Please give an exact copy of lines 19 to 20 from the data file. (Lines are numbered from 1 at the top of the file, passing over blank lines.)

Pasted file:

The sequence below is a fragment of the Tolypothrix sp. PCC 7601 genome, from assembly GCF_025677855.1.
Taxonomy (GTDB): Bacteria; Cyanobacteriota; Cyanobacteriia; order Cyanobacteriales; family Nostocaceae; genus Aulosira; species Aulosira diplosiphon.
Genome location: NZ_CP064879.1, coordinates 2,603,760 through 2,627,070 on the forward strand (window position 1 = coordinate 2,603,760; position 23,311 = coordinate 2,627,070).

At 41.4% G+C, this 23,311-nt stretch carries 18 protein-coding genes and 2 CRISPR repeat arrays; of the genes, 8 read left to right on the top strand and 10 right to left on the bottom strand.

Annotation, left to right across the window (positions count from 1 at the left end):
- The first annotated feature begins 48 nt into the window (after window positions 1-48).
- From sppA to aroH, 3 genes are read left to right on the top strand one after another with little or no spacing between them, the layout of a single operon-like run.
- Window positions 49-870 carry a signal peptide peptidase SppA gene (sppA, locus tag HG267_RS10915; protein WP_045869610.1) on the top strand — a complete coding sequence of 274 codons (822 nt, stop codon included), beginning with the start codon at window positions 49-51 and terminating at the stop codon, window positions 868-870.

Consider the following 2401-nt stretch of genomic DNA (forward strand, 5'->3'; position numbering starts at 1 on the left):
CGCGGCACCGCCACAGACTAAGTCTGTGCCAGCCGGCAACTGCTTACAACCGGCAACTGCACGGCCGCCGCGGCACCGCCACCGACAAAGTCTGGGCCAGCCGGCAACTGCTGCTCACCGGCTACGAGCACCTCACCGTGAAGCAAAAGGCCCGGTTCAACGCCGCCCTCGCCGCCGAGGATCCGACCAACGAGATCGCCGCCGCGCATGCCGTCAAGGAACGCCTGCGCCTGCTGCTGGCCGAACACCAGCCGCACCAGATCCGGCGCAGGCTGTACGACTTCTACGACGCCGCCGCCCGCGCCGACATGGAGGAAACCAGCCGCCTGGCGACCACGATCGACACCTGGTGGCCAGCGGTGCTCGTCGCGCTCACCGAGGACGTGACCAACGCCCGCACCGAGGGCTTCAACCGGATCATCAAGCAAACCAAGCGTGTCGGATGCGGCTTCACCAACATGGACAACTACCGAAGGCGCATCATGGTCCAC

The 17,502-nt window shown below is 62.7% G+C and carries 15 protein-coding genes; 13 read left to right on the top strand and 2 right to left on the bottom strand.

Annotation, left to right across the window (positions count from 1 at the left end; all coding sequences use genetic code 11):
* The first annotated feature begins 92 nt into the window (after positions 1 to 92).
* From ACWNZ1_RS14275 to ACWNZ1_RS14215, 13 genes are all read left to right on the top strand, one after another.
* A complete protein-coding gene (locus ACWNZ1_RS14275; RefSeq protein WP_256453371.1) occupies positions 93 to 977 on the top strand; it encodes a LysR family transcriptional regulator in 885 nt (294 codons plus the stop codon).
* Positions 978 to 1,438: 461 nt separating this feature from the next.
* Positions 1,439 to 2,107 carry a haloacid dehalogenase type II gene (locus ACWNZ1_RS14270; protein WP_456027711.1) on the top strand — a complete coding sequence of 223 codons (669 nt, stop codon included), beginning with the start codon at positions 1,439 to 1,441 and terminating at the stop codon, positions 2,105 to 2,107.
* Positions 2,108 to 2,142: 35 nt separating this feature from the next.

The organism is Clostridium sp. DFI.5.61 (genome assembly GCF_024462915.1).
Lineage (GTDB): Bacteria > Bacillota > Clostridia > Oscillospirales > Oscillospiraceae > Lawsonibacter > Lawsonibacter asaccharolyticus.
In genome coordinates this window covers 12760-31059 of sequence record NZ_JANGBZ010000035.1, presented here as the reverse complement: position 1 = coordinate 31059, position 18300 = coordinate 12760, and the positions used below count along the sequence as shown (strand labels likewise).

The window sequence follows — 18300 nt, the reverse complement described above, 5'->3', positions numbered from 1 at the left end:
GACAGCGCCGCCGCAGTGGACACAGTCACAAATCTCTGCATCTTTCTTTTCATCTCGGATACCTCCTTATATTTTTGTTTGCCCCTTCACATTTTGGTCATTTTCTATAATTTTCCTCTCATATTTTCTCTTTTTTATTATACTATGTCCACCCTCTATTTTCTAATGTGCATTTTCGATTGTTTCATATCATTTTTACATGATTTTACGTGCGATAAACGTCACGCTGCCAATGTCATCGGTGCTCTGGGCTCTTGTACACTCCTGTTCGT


The organism is Clostridium sp. DFI.5.61 (genome assembly GCF_024462915.1).
Lineage (GTDB): Bacteria > Bacillota > Clostridia > Oscillospirales > Oscillospiraceae > Lawsonibacter > Lawsonibacter asaccharolyticus.